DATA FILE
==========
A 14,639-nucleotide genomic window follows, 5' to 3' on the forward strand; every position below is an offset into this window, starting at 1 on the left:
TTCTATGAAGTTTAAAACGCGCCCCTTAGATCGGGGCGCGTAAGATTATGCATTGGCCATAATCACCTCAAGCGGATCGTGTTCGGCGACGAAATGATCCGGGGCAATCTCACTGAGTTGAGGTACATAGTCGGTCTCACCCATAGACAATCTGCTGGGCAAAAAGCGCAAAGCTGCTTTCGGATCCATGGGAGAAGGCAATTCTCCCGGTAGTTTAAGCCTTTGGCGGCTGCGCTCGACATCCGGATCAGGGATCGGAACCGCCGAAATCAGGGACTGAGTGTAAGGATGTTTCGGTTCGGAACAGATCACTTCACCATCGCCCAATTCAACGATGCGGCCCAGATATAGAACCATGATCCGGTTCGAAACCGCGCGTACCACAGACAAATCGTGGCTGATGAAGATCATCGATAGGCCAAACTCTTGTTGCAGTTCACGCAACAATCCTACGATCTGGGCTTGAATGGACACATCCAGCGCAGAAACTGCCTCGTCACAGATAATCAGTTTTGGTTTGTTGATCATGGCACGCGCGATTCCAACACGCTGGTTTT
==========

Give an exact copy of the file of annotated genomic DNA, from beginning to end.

A 14,639-nucleotide genomic window follows, 5' to 3' on the forward strand; every position below is an offset into this window, starting at 1 on the left:
TTCTATGAAGTTTAAAACGCGCCCCTTAGATCGGGGCGCGTAAGATTATGCATTGGCCATAATCACCTCAAGCGGATCGTGTTCGGCGACGAAATGATCCGGGGCAATCTCACTGAGTTGAGGTACATAGTCGGTCTCACCCATAGACAATCTGCTGGGCAAAAAGCGCAAAGCTGCTTTCGGATCCATGGGAGAAGGCAATTCTCCCGGTAGTTTAAGCCTTTGGCGGCTGCGCTCGACATCCGGATCAGGGATCGGAACCGCCGAAATCAGGGACTGAGTGTAAGGATGTTTCGGTTCGGAACAGATCACTTCACCATCGCCCAATTCAACGATGCGGCCCAGATATAGAACCATGATCCGGTTCGAAACCGCGCGTACCACAGACAAATCGTGGCTGATGAAGATCATCGATAGGCCAAACTCTTGTTGCAGTTCACGCAACAATCCTACGATCTGGGCTTGAATGGACACATCCAGCGCAGAAACTGCCTCGTCACAGATAATCAGTTTTGGTTTGTTGATCATGGCACGCGCGATTCCAACACGCTGGTTTT